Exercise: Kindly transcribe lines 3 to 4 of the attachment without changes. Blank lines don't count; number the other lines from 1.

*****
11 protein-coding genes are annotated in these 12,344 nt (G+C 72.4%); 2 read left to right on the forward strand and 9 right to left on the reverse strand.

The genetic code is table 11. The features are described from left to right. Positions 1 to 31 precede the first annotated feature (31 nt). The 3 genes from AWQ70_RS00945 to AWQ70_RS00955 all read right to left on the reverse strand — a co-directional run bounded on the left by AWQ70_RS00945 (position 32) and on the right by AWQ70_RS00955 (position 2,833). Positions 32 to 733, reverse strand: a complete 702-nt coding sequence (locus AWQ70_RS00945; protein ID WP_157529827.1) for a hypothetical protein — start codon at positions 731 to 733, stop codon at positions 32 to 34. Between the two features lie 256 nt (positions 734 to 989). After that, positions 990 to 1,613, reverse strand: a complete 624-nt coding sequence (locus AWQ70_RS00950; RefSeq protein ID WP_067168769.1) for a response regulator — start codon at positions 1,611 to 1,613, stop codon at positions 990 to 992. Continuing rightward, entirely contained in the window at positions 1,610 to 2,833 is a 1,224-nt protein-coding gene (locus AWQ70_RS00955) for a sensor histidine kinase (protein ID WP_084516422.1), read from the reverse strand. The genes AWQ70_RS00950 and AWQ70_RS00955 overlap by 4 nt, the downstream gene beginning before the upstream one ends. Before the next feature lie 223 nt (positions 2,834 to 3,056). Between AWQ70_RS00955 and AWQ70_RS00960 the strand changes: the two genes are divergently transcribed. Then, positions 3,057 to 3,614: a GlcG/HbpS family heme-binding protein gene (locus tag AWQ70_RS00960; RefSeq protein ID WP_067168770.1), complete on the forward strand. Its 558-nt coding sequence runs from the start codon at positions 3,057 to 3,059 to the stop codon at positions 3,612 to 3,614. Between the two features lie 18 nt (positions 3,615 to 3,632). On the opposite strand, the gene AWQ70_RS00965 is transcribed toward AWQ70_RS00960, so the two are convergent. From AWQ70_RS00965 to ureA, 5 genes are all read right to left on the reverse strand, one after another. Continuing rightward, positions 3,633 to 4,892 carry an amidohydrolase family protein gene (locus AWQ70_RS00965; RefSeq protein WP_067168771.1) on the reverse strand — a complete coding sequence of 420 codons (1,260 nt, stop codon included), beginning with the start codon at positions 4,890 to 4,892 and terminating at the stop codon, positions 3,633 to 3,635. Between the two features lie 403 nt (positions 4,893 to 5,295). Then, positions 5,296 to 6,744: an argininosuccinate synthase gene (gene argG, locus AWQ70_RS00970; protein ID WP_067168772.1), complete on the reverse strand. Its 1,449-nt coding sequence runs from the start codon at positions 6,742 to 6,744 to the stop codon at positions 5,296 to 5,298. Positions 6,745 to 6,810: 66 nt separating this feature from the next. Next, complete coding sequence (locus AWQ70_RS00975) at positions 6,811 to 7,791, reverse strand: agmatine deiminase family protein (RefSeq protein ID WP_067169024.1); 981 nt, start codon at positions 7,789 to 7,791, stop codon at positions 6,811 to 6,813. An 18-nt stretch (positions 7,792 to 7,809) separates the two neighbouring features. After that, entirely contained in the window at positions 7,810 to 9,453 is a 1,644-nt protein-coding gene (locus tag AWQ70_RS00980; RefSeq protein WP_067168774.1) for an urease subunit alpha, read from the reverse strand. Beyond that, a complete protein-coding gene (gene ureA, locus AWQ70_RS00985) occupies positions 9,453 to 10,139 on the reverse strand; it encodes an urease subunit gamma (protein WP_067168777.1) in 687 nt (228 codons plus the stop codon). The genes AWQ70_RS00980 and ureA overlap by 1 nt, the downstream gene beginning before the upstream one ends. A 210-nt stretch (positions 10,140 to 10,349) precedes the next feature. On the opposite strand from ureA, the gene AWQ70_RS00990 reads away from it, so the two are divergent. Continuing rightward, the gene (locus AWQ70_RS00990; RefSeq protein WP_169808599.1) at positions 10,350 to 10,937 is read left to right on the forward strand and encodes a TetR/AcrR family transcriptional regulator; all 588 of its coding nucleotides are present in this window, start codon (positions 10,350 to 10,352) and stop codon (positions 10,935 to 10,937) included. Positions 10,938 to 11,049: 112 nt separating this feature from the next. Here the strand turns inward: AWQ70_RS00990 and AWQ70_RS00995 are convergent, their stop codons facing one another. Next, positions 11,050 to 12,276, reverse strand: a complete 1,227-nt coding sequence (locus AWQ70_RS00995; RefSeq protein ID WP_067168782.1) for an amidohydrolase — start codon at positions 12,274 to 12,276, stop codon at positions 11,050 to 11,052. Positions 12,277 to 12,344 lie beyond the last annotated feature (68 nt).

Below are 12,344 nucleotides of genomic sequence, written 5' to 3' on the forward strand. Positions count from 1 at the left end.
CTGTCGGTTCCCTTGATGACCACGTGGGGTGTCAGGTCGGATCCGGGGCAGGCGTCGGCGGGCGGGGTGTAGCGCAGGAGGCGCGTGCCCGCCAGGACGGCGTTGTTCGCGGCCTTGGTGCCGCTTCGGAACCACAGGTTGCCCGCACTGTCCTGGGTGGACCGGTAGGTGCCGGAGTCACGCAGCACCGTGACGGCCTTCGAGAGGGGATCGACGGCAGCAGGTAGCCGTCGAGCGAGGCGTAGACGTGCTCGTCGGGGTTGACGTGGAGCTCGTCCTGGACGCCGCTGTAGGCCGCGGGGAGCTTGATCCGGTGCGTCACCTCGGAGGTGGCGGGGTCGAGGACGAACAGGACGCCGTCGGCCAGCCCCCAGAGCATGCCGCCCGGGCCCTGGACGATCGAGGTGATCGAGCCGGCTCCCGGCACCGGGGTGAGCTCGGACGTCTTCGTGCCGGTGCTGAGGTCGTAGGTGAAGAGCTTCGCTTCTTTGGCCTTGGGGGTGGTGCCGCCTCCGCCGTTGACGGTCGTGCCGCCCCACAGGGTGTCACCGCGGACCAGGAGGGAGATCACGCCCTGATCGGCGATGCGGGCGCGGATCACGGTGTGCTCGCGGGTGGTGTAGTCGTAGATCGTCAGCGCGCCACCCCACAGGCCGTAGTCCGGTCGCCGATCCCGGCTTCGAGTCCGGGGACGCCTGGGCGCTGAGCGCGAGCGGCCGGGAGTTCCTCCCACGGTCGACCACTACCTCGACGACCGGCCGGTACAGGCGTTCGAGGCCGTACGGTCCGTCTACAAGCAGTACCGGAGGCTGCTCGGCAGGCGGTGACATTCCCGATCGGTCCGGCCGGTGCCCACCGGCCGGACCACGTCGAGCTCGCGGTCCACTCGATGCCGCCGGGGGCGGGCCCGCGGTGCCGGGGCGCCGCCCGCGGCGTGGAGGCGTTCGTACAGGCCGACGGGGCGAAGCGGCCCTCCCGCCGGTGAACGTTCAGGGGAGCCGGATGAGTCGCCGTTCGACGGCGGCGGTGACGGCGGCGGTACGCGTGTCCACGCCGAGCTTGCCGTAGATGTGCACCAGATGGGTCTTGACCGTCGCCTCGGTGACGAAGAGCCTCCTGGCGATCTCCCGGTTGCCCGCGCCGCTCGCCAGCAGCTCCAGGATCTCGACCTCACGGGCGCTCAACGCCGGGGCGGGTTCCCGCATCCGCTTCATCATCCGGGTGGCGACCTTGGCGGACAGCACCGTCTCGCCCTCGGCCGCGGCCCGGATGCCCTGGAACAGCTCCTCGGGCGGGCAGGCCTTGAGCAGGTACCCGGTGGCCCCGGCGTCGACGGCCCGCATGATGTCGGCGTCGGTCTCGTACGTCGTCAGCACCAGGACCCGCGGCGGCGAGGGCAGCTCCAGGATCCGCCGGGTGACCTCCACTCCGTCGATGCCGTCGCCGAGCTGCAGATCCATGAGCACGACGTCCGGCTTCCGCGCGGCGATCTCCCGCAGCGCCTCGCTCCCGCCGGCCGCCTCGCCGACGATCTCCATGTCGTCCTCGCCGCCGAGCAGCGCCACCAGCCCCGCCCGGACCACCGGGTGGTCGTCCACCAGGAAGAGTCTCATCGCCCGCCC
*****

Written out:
Below are 12,344 nucleotides of genomic sequence, written 5' to 3' on the forward strand. Positions count from 1 at the left end.
CTGTCGGTTCCCTTGATGACCACGTGGGGTGTCAGGTCGGATCCGGGGCAGGCGTCGGCGGGCGGGGTGTAGCGCAGGAGGCGCGTGCCCGCCAGGACGGCGTTGTTCGCGGCCTTGGTGCCGCTTCGGAACCACAGGTTGCCCGCACTGTCCTGGGTGGACCGGTAGGTGCCGGAGTCACGCAGCACCGTGACGGCCTTCGAGAGGGGATCGACGGCAGCAGGTAGCCGTCGAGCGAGGCGTAGACGTGCTCGTCGGGGTTGACGTGGAGCTCGTCCTGGACGCCGCTGTAGGCCGCGGGGAGCTTGATCCGGTGCGTCACCTCGGAGGTGGCGGGGTCGAGGACGAACAGGACGCCGTCGGCCAGCCCCCAGAGCATGCCGCCCGGGCCCTGGACGATCGAGGTGATCGAGCCGGCTCCCGGCACCGGGGTGAGCTCGGACGTCTTCGTGCCGGTGCTGAGGTCGTAGGTGAAGAGCTTCGCTTCTTTGGCCTTGGGGGTGGTGCCGCCTCCGCCGTTGACGGTCGTGCCGCCCCACAGGGTGTCACCGCGGACCAGGAGGGAGATCACGCCCTGATCGGCGATGCGGGCGCGGATCACGGTGTGCTCGCGGGTGGTGTAGTCGTAGATCGTCAGCGCGCCACCCCACAGGCCGTAGTCCGGTCGCCGATCCCGGCTTCGAGTCCGGGGACGCCTGGGCGCTGAGCGCGAGCGGCCGGGAGTTCCTCCCACGGTCGACCACTACCTCGACGACCGGCCGGTACAGGCGTTCGAGGCCGTACGGTCCGTCTACAAGCAGTACCGGAGGCTGCTCGGCAGGCGGTGACATTCCCGATCGGTCCGGCCGGTGCCCACCGGCCGGACCACGTCGAGCTCGCGGTCCACTCGATGCCGCCGGGGGCGGGCCCGCGGTGCCGGGGCGCCGCCCGCGGCGTGGAGGCGTTCGTACAGGCCGACGGGGCGAAGCGGCCCTCCCGCCGGTGAACGTTCAGGGGAGCCGGATGAGTCGCCGTTCGACGGCGGCGGTGACGGCGGCGGTACGCGTGTCCACGCCGAGCTTGCCGTAGATGTGCACCAGATGGGTCTTGACCGTCGCCTCGGTGACGAAGAGCCTCCTGGCGATCTCCCGGTTGCCCGCGCCGCTCGCCAGCAGCTCCAGGATCTCGACCTCACGGGCGCTCAACGCCGGGGCGGGTTCCCGCATCCGCTTCATCATCCGGGTGGCGACCTTGGCGGACAGCACCGTCTCGCCCTCGGCCGCGGCCCGGATGCCCTGGAACAGCTCCTCGGGCGGGCAGGCCTTGAGCAGGTACCCGGTGGCCCCGGCGTCGACGGCCCGCATGATGTCGGCGTCGGTCTCGTACGTCGTCAGCACCAGGACCCGCGGCGGCGAGGGCAGCTCCAGGATCCGCCGGGTGACCTCCACTCCGTCGATGCCGTCGCCGAGCTGCAGATCCATGAGCACGACGTCCGGCTTCCGCGCGGCGATCTCCCGCAGCGCCTCGCTCCCGCCGGCCGCCTCGCCGACGATCTCCATGTCGTCCTCGCCGCCGAGCAGCGCCACCAGCCCCGCCCGGACCACCGGGTGGTCGTCCACCAGGAAGAGTCTCATCGCCCGCCC